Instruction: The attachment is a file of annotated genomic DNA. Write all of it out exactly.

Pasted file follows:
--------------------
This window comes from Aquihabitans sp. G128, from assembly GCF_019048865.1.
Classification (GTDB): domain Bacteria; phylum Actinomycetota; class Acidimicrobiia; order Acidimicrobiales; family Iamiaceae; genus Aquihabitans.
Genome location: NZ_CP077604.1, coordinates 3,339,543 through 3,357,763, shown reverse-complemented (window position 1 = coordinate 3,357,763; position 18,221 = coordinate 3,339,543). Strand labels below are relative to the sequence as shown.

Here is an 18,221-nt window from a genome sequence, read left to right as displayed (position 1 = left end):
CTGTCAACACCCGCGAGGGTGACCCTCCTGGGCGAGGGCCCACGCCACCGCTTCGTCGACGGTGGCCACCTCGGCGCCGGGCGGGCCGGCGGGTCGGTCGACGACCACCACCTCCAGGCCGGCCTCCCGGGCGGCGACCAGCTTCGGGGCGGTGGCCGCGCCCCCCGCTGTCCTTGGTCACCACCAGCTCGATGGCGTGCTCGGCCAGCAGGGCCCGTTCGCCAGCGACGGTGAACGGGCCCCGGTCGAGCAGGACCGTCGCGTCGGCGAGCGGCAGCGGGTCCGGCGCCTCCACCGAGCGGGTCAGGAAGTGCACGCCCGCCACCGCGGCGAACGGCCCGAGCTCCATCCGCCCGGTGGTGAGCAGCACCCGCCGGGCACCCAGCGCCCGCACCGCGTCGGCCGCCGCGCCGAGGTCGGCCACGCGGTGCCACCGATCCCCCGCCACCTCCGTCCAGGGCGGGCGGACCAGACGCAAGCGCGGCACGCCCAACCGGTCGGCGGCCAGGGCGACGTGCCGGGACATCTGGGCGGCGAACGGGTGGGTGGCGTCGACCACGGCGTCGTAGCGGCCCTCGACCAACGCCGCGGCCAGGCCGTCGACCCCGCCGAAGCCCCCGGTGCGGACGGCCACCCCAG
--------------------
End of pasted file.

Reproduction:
This window comes from Aquihabitans sp. G128, from assembly GCF_019048865.1.
Classification (GTDB): domain Bacteria; phylum Actinomycetota; class Acidimicrobiia; order Acidimicrobiales; family Iamiaceae; genus Aquihabitans.
Genome location: NZ_CP077604.1, coordinates 3,339,543 through 3,357,763, shown reverse-complemented (window position 1 = coordinate 3,357,763; position 18,221 = coordinate 3,339,543). Strand labels below are relative to the sequence as shown.

Here is an 18,221-nt window from a genome sequence, read left to right as displayed (position 1 = left end):
CTGTCAACACCCGCGAGGGTGACCCTCCTGGGCGAGGGCCCACGCCACCGCTTCGTCGACGGTGGCCACCTCGGCGCCGGGCGGGCCGGCGGGTCGGTCGACGACCACCACCTCCAGGCCGGCCTCCCGGGCGGCGACCAGCTTCGGGGCGGTGGCCGCGCCCCCCGCTGTCCTTGGTCACCACCAGCTCGATGGCGTGCTCGGCCAGCAGGGCCCGTTCGCCAGCGACGGTGAACGGGCCCCGGTCGAGCAGGACCGTCGCGTCGGCGAGCGGCAGCGGGTCCGGCGCCTCCACCGAGCGGGTCAGGAAGTGCACGCCCGCCACCGCGGCGAACGGCCCGAGCTCCATCCGCCCGGTGGTGAGCAGCACCCGCCGGGCACCCAGCGCCCGCACCGCGTCGGCCGCCGCGCCGAGGTCGGCCACGCGGTGCCACCGATCCCCCGCCACCTCCGTCCAGGGCGGGCGGACCAGACGCAAGCGCGGCACGCCCAACCGGTCGGCGGCCAGGGCGACGTGCCGGGACATCTGGGCGGCGAACGGGTGGGTGGCGTCGACCACGGCGTCGTAGCGGCCCTCGACCAACGCCGCGGCCAGGCCGTCGACCCCGCCGAAGCCCCCGGTGCGGACGGCCACCCCAG